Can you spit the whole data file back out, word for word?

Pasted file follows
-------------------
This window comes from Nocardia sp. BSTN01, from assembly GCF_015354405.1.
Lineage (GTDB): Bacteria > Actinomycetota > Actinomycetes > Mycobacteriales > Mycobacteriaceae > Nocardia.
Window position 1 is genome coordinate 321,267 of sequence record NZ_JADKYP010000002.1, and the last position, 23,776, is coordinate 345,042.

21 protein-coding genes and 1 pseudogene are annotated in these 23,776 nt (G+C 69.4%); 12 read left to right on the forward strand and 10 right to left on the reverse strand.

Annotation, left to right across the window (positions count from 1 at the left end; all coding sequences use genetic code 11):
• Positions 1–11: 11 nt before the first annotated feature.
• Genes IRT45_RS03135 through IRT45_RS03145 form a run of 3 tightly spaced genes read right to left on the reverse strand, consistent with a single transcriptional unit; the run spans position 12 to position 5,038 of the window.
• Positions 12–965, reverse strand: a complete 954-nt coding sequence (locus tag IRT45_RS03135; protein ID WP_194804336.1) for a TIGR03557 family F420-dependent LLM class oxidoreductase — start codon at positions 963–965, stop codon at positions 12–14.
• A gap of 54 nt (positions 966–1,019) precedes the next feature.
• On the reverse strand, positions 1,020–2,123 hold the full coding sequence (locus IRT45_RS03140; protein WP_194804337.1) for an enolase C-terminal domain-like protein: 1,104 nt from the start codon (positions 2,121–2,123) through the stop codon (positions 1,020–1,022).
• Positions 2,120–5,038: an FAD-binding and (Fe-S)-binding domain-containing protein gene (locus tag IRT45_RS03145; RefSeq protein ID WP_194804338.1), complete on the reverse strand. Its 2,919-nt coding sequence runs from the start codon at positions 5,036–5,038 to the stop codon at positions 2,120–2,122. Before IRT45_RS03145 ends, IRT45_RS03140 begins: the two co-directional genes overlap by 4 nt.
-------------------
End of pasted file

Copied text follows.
This window comes from Nocardia sp. BSTN01, from assembly GCF_015354405.1.
Lineage (GTDB): Bacteria > Actinomycetota > Actinomycetes > Mycobacteriales > Mycobacteriaceae > Nocardia.
Window position 1 is genome coordinate 321,267 of sequence record NZ_JADKYP010000002.1, and the last position, 23,776, is coordinate 345,042.

21 protein-coding genes and 1 pseudogene are annotated in these 23,776 nt (G+C 69.4%); 12 read left to right on the forward strand and 10 right to left on the reverse strand.

Annotation, left to right across the window (positions count from 1 at the left end; all coding sequences use genetic code 11):
• Positions 1–11: 11 nt before the first annotated feature.
• Genes IRT45_RS03135 through IRT45_RS03145 form a run of 3 tightly spaced genes read right to left on the reverse strand, consistent with a single transcriptional unit; the run spans position 12 to position 5,038 of the window.
• Positions 12–965, reverse strand: a complete 954-nt coding sequence (locus tag IRT45_RS03135; protein ID WP_194804336.1) for a TIGR03557 family F420-dependent LLM class oxidoreductase — start codon at positions 963–965, stop codon at positions 12–14.
• A gap of 54 nt (positions 966–1,019) precedes the next feature.
• On the reverse strand, positions 1,020–2,123 hold the full coding sequence (locus IRT45_RS03140; protein WP_194804337.1) for an enolase C-terminal domain-like protein: 1,104 nt from the start codon (positions 2,121–2,123) through the stop codon (positions 1,020–1,022).
• Positions 2,120–5,038: an FAD-binding and (Fe-S)-binding domain-containing protein gene (locus tag IRT45_RS03145; RefSeq protein ID WP_194804338.1), complete on the reverse strand. Its 2,919-nt coding sequence runs from the start codon at positions 5,036–5,038 to the stop codon at positions 2,120–2,122. Before IRT45_RS03145 ends, IRT45_RS03140 begins: the two co-directional genes overlap by 4 nt.